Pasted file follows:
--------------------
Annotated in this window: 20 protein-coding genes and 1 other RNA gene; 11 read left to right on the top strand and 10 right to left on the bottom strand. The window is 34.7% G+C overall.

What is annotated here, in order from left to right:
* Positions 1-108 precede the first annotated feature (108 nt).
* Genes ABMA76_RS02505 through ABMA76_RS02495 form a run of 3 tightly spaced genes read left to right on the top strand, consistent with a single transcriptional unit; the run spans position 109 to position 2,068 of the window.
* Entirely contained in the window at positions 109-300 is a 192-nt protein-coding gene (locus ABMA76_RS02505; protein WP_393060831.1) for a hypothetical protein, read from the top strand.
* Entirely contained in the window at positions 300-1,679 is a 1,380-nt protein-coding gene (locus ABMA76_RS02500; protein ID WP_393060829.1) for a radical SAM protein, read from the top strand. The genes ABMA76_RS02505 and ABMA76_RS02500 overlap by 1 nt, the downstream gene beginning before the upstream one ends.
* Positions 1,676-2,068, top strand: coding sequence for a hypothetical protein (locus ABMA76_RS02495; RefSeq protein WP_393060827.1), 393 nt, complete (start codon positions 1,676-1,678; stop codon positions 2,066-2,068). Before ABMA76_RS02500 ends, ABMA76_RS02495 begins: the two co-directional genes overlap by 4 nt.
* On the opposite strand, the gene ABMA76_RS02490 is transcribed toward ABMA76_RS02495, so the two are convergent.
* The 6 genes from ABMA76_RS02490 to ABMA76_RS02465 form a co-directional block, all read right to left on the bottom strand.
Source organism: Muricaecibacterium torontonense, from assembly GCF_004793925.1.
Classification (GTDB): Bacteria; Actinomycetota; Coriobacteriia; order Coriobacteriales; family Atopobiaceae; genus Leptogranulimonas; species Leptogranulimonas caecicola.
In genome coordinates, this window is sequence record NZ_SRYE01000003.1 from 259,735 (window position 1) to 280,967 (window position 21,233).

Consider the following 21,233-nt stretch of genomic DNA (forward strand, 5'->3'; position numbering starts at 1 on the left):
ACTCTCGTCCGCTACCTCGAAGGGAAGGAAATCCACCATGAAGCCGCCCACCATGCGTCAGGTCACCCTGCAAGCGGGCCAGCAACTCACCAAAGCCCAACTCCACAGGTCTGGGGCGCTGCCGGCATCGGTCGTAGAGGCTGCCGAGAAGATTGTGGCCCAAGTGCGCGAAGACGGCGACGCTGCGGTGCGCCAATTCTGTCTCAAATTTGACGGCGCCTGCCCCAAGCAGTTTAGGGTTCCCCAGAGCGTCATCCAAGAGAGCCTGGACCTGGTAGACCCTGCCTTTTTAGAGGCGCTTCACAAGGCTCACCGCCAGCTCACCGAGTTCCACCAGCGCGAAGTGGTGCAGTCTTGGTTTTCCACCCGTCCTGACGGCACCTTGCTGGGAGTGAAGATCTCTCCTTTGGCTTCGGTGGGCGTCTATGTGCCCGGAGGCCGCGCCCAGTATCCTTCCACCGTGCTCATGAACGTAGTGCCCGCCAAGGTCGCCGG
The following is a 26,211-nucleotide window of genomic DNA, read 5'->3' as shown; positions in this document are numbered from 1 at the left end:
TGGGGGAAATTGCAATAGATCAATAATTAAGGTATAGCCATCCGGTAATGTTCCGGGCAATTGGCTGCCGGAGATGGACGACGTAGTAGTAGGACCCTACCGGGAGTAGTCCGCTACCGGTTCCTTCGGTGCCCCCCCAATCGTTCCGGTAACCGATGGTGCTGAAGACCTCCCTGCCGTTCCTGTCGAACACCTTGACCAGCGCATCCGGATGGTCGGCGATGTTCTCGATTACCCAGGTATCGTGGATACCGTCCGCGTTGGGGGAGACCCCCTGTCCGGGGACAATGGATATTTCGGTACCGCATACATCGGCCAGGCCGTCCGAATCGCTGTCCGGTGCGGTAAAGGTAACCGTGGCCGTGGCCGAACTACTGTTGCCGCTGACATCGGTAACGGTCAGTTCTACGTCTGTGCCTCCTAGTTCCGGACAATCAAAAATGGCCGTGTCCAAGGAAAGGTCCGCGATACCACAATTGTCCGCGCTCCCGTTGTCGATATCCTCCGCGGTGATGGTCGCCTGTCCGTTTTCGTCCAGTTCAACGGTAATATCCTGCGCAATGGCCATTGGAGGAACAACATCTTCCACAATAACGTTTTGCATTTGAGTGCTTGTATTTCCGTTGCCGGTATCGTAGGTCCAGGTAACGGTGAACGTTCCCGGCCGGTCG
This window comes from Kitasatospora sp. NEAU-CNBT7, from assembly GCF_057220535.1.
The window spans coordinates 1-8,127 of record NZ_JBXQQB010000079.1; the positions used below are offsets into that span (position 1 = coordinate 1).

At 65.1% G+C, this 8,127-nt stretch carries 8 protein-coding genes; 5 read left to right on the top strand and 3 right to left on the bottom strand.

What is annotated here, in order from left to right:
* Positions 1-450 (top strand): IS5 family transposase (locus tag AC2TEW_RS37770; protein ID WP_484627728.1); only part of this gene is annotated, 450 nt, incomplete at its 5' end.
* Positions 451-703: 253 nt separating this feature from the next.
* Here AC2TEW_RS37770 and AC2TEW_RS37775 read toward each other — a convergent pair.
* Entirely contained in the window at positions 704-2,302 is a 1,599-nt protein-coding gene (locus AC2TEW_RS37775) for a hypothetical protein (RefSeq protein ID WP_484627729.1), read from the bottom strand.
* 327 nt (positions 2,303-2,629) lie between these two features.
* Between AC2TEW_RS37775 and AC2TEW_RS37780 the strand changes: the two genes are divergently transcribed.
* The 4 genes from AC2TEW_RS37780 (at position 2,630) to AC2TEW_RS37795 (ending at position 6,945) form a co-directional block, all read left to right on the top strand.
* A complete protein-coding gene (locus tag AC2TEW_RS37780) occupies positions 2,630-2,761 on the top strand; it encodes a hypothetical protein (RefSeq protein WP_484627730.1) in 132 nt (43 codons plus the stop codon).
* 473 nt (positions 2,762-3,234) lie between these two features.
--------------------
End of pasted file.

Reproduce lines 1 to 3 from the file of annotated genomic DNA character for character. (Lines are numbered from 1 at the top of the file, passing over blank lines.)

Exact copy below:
Annotated in this window: 20 protein-coding genes and 1 other RNA gene; 11 read left to right on the top strand and 10 right to left on the bottom strand. The window is 34.7% G+C overall.

What is annotated here, in order from left to right:
* Positions 1-108 precede the first annotated feature (108 nt).